Friday, February 26, 2016
McKinney Conference Room
Lunch will be provided.
Militias have become a widespread security challenge in developing democracies. Yet state responses to these groups vary across space and time. While governments form alliances with militias in some countries, militias are the target of state repression in others. Still elsewhere, state actors tolerate militias. What explains state militia strategies? I argue that state strategies are a consequence of electoral democracy. Each strategy- collaboration, toleration, and repression- offers various electoral costs and benefits. I show that two factors help elected officials evaluate the net costs and benefits of each: popular support for the militia and the competitiveness of elections. The paper empirically evaluates these claims with structured case studies of governors’ responses to militias in Nigeria: the Bakassi Boys in Anambra State and Boko Haram in Borno State. The findings make two contributions. First, the paper advances ongoing debates on the relationship between democracy and political development. Second, the analysis contributes to a growing literature on militias by examining the efforts of state actors to not only collaborate with, but also tolerate and repress such groups.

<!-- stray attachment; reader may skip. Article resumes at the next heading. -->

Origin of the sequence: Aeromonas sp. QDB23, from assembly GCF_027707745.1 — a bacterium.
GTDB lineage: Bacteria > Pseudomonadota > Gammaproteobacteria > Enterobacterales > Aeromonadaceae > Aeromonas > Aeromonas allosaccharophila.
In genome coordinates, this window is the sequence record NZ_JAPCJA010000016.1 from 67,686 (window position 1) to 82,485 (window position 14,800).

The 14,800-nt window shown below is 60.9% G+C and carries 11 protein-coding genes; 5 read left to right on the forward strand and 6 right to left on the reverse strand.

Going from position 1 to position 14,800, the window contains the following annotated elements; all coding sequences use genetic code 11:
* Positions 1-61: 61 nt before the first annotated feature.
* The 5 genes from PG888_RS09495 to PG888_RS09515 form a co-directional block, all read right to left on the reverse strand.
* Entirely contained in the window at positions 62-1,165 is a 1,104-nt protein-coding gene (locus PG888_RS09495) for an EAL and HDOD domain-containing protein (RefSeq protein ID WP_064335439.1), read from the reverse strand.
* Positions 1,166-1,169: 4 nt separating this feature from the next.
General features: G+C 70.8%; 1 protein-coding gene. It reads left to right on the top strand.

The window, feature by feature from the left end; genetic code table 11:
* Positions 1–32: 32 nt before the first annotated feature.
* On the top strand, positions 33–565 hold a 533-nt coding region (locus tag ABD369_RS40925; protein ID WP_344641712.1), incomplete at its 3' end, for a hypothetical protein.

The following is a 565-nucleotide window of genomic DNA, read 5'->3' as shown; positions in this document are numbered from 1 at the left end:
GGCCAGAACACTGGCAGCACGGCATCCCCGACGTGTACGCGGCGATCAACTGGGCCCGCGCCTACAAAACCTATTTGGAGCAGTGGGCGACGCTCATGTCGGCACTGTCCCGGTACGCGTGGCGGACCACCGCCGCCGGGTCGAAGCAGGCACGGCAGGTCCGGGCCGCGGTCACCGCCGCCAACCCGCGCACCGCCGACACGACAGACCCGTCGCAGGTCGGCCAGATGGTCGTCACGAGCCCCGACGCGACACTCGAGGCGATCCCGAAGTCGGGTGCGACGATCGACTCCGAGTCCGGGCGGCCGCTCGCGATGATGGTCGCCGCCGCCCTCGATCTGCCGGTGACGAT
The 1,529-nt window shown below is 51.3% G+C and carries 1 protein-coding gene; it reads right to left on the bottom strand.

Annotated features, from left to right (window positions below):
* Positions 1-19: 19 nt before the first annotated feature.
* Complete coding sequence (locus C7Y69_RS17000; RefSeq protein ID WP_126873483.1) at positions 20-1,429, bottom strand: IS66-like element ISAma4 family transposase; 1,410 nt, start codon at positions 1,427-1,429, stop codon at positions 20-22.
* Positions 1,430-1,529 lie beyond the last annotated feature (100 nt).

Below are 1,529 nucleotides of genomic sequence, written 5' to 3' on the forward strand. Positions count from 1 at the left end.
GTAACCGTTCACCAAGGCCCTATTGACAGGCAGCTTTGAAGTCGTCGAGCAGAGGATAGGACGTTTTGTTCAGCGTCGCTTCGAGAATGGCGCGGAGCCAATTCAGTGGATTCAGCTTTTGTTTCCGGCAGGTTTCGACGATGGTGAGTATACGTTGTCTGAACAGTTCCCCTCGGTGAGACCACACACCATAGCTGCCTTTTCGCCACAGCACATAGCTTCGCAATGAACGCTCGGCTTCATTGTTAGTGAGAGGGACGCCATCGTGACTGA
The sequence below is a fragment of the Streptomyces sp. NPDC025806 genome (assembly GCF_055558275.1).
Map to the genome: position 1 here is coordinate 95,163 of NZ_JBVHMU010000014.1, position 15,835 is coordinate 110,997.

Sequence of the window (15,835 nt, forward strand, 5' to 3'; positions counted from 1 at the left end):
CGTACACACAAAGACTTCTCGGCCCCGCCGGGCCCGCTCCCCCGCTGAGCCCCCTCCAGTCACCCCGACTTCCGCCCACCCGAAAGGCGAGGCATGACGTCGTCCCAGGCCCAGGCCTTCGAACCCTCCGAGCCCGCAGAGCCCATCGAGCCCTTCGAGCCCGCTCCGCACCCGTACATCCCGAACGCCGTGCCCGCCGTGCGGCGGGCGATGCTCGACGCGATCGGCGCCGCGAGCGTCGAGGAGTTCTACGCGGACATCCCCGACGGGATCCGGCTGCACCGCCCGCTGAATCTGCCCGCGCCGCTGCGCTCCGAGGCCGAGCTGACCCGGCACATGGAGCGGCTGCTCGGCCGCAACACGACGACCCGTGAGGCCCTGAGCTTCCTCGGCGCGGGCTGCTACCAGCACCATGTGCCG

Megan Turnbull is a seventh year Ph.D. candidate in comparative politics. Her research interests include armed non-state actors, electoral violence, internal conflict, political development, and African politics. Megan’s dissertation examines different relationships between state actors and armed groups, looking specifically at cases of collaboration, toleration, repression, and armed conflict in Nigeria. She is also currently working on a separate project on militia behavior vis-à-vis civilians. Her field research in Nigeria has been supported by the Smith Richardson Foundation (2013-2014) and the Graduate Program in Development at Brown University (2011 & 2012). Megan is currently a co-managing editor for the journal Studies in Comparative International Development. Prior to her doctoral studies, Megan received a M.A. in Political Science (cum laude) from Leiden University and earned a B.A. in Political Science (summa cum laude) from the University at Albany.